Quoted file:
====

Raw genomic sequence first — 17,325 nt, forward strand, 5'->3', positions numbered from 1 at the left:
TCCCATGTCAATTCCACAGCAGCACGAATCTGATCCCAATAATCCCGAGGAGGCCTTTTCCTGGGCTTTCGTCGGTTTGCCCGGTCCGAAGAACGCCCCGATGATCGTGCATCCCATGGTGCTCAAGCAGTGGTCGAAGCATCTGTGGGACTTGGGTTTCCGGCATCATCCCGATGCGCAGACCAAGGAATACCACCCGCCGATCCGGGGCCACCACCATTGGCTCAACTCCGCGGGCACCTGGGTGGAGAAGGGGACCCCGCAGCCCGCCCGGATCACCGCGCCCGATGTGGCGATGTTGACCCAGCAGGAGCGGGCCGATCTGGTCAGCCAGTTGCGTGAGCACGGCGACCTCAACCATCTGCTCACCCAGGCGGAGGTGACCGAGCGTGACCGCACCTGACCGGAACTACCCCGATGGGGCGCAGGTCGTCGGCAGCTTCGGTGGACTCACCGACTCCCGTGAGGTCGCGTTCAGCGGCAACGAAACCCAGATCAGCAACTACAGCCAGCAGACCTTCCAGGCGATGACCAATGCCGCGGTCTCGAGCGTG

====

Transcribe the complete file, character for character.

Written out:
Raw genomic sequence first — 17,325 nt, forward strand, 5'->3', positions numbered from 1 at the left:
TCCCATGTCAATTCCACAGCAGCACGAATCTGATCCCAATAATCCCGAGGAGGCCTTTTCCTGGGCTTTCGTCGGTTTGCCCGGTCCGAAGAACGCCCCGATGATCGTGCATCCCATGGTGCTCAAGCAGTGGTCGAAGCATCTGTGGGACTTGGGTTTCCGGCATCATCCCGATGCGCAGACCAAGGAATACCACCCGCCGATCCGGGGCCACCACCATTGGCTCAACTCCGCGGGCACCTGGGTGGAGAAGGGGACCCCGCAGCCCGCCCGGATCACCGCGCCCGATGTGGCGATGTTGACCCAGCAGGAGCGGGCCGATCTGGTCAGCCAGTTGCGTGAGCACGGCGACCTCAACCATCTGCTCACCCAGGCGGAGGTGACCGAGCGTGACCGCACCTGACCGGAACTACCCCGATGGGGCGCAGGTCGTCGGCAGCTTCGGTGGACTCACCGACTCCCGTGAGGTCGCGTTCAGCGGCAACGAAACCCAGATCAGCAACTACAGCCAGCAGACCTTCCAGGCGATGACCAATGCCGCGGTCTCGAGCGTG